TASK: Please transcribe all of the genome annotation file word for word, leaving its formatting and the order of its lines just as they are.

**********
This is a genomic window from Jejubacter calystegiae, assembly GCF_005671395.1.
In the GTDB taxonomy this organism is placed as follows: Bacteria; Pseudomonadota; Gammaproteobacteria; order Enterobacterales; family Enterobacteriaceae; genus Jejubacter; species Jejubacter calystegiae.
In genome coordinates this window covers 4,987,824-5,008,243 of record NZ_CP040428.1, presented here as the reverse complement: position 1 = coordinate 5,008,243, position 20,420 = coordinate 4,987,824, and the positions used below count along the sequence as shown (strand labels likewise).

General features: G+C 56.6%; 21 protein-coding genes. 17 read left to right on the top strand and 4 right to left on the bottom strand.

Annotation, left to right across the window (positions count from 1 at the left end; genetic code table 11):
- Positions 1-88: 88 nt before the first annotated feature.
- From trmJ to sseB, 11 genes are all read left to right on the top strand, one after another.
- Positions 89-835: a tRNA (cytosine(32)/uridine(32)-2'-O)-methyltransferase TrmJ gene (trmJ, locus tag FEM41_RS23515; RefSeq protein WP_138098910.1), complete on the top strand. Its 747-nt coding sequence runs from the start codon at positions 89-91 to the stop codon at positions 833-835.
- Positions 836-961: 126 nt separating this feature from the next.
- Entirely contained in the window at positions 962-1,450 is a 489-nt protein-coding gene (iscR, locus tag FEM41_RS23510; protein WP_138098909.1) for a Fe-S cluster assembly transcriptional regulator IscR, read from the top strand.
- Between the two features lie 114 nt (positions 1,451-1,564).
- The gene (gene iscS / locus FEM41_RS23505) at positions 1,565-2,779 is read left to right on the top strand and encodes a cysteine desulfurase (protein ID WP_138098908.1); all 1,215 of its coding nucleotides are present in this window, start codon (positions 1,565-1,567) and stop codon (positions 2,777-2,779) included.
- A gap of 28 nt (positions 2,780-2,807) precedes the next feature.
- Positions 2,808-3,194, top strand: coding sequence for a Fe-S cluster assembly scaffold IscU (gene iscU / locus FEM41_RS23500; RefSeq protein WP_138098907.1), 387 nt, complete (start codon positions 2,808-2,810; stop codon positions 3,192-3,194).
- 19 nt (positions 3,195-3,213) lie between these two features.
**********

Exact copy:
This is a genomic window from Jejubacter calystegiae, assembly GCF_005671395.1.
In the GTDB taxonomy this organism is placed as follows: Bacteria; Pseudomonadota; Gammaproteobacteria; order Enterobacterales; family Enterobacteriaceae; genus Jejubacter; species Jejubacter calystegiae.
In genome coordinates this window covers 4,987,824-5,008,243 of record NZ_CP040428.1, presented here as the reverse complement: position 1 = coordinate 5,008,243, position 20,420 = coordinate 4,987,824, and the positions used below count along the sequence as shown (strand labels likewise).

General features: G+C 56.6%; 21 protein-coding genes. 17 read left to right on the top strand and 4 right to left on the bottom strand.

Annotation, left to right across the window (positions count from 1 at the left end; genetic code table 11):
- Positions 1-88: 88 nt before the first annotated feature.
- From trmJ to sseB, 11 genes are all read left to right on the top strand, one after another.
- Positions 89-835: a tRNA (cytosine(32)/uridine(32)-2'-O)-methyltransferase TrmJ gene (trmJ, locus tag FEM41_RS23515; RefSeq protein WP_138098910.1), complete on the top strand. Its 747-nt coding sequence runs from the start codon at positions 89-91 to the stop codon at positions 833-835.
- Positions 836-961: 126 nt separating this feature from the next.
- Entirely contained in the window at positions 962-1,450 is a 489-nt protein-coding gene (iscR, locus tag FEM41_RS23510; protein WP_138098909.1) for a Fe-S cluster assembly transcriptional regulator IscR, read from the top strand.
- Between the two features lie 114 nt (positions 1,451-1,564).
- The gene (gene iscS / locus FEM41_RS23505) at positions 1,565-2,779 is read left to right on the top strand and encodes a cysteine desulfurase (protein ID WP_138098908.1); all 1,215 of its coding nucleotides are present in this window, start codon (positions 1,565-1,567) and stop codon (positions 2,777-2,779) included.
- A gap of 28 nt (positions 2,780-2,807) precedes the next feature.
- Positions 2,808-3,194, top strand: coding sequence for a Fe-S cluster assembly scaffold IscU (gene iscU / locus FEM41_RS23500; RefSeq protein WP_138098907.1), 387 nt, complete (start codon positions 2,808-2,810; stop codon positions 3,192-3,194).
- 19 nt (positions 3,195-3,213) lie between these two features.